The different possible dispositions of the electron transfer components in electron transfer chains are discussed: (a) random distribution of complexes and ubiquinone with diffusion-controlled collisions of ubiquinone with the complexes, (b) random distribution as above, but with ubiquinone diffusion not rate-limiting, (c) diffusion and collision of protein complexes carrying bound ubiquinone, and (d) solid-state assembly. Discrimination among these possibilities requires knowledge of the mobility of the electron transfer chain components. The collisional frequency of ubiquinone-10 with the fluorescent probe 12-(9-anthroyl)stearate, investigated by fluorescence quenching, is 2.3 × 109 M−1 sec−1 corresponding to a diffusion coefficient in the range of 10−6 cm2/sec (Fato, R., Battino, M., Degli Esposti, M., Parenti Castelli, G., and Lenaz, G.,Biochemistry,25, 3378–3390, 1986); the long-range diffusion of a short-chain polar Q derivative measured by fluorescence photobleaching recovery (FRAP) (Gupte, S., Wu, E. S., Höchli, L., Höchli, M., Jacobson, K., Sowers, A. E., and Hackenbrock, C. R.,Proc. Natl. Acad. Sci. USA
81, 2606–2610, 1984) is 3×10−9 cm2/sec. The discrepancy between these results is carefully scrutinized, and is mainly ascribed to the differences in diffusion ranges measured by the two techniques; it is proposed that short-range diffusion, measured by fluorescence quenching, is more meaningful for electron transfer than long-range diffusion measured by FRAP, or microcollisions, which are not sensed by either method. Calculation of the distances traveled by random walk of ubiquinone in the membrane allows a large excess of collisions per turnover of the respiratory chain. Moreover, the second-order rate constants of NADH-ubiquinone reductase and ubiquinol-cytochromec reductase are at least three orders of magnitude lower than the second-order collisional constant calculated from the diffusion of ubiquinone. The activation energies of either the above activities or integrated electron transfer (NADH-cytochromec reductase) are well above that for diffusion (found to be ca. 1 kcal/mol). Cholesterol incorporation in liposomes, increasing bilayer viscosity, lowers the diffusion coefficients of ubiquinone but not ubiquinol-cytochromec reductase or succinate-cytochromec reductase activities. The decrease of activity by ubiquinone dilution in the membrane is explained by its concentration falling below theK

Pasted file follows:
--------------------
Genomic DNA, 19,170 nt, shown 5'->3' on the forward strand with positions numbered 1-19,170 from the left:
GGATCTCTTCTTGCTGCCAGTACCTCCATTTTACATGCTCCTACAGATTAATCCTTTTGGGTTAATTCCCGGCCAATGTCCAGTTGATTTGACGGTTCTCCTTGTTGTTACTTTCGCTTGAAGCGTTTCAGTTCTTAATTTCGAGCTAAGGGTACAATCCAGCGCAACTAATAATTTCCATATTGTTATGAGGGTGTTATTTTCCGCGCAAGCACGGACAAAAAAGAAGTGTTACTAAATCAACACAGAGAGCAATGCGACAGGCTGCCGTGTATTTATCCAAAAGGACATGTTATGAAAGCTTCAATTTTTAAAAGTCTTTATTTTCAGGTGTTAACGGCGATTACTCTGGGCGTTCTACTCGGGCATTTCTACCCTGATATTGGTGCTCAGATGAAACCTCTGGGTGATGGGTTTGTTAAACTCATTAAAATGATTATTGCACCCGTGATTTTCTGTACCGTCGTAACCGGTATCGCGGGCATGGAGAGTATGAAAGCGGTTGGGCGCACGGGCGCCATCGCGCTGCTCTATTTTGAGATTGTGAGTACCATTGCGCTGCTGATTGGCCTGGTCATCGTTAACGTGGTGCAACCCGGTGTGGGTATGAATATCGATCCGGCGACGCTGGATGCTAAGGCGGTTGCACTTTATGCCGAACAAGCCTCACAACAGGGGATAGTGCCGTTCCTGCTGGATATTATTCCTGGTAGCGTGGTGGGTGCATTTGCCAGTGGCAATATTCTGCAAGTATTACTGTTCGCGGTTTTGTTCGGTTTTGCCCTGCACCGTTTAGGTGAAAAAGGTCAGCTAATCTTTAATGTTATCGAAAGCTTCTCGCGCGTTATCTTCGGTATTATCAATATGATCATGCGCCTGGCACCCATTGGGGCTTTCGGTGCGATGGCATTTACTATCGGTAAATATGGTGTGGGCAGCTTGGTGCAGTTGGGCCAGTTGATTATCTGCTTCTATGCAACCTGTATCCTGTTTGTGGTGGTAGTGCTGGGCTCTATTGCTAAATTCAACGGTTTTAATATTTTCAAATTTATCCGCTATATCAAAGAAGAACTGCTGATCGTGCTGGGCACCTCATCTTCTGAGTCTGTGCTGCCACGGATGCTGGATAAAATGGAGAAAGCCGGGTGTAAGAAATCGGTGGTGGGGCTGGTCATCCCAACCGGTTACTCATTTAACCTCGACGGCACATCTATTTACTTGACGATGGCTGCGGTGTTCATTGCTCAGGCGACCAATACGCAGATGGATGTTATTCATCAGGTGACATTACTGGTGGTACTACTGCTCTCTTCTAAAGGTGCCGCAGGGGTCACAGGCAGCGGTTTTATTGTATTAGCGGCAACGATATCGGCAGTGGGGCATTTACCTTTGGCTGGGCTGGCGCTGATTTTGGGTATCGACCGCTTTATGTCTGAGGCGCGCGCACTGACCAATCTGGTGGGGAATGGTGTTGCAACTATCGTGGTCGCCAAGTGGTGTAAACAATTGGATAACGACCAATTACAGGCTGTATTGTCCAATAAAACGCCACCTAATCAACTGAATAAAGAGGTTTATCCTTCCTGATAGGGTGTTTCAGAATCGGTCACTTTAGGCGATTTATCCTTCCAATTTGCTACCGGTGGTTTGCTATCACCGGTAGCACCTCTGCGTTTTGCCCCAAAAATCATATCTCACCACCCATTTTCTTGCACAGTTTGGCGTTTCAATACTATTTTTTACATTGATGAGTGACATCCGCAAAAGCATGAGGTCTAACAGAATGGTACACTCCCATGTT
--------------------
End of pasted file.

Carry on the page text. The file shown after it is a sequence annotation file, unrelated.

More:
m of the partner enzymes. It is calculated that ubiquinone diffusion is not rate-limiting, favoring a random model of the respiratory chain organization. It is not possible, however, to exclude solid-state assemblies if the rate of dissociation and association of ubiquinone is faster than the turnover of electron transfer.